Previous posts have spoken about Whistler’s hidden secrets and its time to give away another secret: Parkhurst Ghost Village. Nestled on the north shore of Green Lake and accessible by canoe or hiking, it is an impressive and surreal spectacle.
Way back when logging (rather than tourism) was the big business in British Columbia, Parkhurst was a logging village. As the logging industry declined in the 1950’s, Parkhurst was simply abandoned. The results are that wandering around you step back in time to when this community was thriving. You'll see abandoned cars, houses and even a monster tractor nestling on the edge of the lake. Quite simply, a visit to Parkhust is a visit to an interactive museum in the forest. For some history on the Parkhurst logging community check out this great post from Whistler Museum.
Despite Whistler’s punishing winter conditions, there is still a strong sense of what the community used to be. One ramshackle house is still (sort of) standing and several others in different levels of destruction can be explored. There’s the shell of a car that is a mandatory Kodak moment: cruising through the woods in your convertible! The massive logging tractor that is perched on Green Lake takes some exploring to find but is well worth the search. A giant monolith of past times hanging out on the lake.
You can get to Parkhurst a few ways but the two easiest options include canoeing across Green Lake or hiking the Sea-to-Sky trail, then turning off onto the Parkhurst trails. Canoeing takes approximately 1-3 hours while the roundtrip hike takes between 3-5 hours.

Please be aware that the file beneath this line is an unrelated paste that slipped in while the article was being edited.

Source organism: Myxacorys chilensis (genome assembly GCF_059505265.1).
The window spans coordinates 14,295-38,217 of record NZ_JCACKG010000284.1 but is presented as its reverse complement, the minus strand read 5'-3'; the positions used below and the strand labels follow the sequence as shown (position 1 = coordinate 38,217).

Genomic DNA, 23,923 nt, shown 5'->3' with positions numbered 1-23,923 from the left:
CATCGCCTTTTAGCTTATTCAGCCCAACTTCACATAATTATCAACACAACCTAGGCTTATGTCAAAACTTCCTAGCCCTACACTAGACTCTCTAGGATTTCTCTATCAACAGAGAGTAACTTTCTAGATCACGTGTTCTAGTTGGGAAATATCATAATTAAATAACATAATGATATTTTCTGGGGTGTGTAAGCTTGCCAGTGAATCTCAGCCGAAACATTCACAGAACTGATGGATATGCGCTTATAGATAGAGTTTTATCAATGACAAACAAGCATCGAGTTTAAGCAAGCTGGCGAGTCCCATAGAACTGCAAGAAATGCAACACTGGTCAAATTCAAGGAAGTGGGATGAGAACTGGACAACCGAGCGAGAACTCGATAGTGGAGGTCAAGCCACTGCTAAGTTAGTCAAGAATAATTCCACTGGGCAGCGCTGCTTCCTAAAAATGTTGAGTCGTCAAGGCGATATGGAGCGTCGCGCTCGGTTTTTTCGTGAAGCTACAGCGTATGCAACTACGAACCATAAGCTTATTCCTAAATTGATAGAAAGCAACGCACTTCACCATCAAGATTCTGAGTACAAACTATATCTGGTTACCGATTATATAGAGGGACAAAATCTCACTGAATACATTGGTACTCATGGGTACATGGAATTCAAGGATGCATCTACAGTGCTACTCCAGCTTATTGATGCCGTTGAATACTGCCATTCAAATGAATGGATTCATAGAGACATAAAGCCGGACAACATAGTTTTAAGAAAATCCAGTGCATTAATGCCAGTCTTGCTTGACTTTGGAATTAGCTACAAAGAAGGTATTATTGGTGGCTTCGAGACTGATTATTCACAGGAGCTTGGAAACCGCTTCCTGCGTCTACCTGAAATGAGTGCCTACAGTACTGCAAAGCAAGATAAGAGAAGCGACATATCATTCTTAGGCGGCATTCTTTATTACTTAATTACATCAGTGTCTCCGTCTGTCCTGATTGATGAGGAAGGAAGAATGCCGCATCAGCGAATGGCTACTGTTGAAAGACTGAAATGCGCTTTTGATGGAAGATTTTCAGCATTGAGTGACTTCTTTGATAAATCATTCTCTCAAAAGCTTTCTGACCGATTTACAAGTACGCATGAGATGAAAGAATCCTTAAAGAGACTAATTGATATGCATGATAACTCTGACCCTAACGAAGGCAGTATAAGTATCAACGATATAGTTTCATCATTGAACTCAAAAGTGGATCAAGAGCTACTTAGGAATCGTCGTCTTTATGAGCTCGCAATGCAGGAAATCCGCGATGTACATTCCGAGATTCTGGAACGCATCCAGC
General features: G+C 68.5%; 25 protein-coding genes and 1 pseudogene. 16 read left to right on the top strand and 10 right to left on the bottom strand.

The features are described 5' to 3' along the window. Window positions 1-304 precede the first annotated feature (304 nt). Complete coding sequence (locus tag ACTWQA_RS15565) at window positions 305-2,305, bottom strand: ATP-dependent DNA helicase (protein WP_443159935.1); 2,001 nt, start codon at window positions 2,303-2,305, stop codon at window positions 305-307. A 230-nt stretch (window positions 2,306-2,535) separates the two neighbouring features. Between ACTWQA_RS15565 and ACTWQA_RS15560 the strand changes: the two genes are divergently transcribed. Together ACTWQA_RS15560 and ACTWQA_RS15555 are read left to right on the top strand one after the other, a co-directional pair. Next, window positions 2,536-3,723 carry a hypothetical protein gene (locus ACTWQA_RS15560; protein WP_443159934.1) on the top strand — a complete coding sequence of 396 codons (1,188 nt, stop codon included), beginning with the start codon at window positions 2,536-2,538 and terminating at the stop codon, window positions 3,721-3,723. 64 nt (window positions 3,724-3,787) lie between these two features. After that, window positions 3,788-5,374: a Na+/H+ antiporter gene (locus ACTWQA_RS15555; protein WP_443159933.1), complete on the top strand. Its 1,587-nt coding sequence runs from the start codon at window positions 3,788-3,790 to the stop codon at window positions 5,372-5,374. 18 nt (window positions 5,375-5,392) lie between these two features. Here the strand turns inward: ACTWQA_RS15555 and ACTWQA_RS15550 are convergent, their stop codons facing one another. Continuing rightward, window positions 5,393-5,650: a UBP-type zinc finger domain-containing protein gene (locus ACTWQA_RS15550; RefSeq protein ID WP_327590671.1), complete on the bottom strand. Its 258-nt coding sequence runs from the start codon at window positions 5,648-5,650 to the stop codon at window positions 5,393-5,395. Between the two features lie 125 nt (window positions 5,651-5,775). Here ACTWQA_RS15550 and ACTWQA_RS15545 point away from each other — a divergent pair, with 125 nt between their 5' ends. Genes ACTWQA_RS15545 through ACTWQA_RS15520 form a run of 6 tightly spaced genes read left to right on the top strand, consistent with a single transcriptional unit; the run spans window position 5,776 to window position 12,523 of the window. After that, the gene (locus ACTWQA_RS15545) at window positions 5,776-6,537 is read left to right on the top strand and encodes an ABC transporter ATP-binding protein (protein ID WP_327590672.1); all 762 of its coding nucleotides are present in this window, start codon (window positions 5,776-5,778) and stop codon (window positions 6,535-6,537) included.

If hiking from Whistler Village, you follow the Sea to Sky Trail for six kilometres, all while taking in some beautiful views over Green Lake along the way. After roughly six kilometres there are unmarked trails that veer off to the left that will take you to Parkhurst after about 500 metres. The trails to Parkhurst are fairly well established so shouldn’t be missed. If you decide to canoe, simply head to the north shore of Green Lake and keep your eyes peeled for the giant rotting logging tractor. When you’ve found that, you know you’re near the Parkhurst.
Parkhurst can be visited in the winter by snow-shoeing, but many of the ancient household appliances littered around the area will be hidden by snow. Mosquitoes are around in full force in the forest so some heavy repellent is highly advisable. Dogs are welcome on this trip if you choose to bring them along.
Have fun exploring another one of Whistler’s hidden secrets!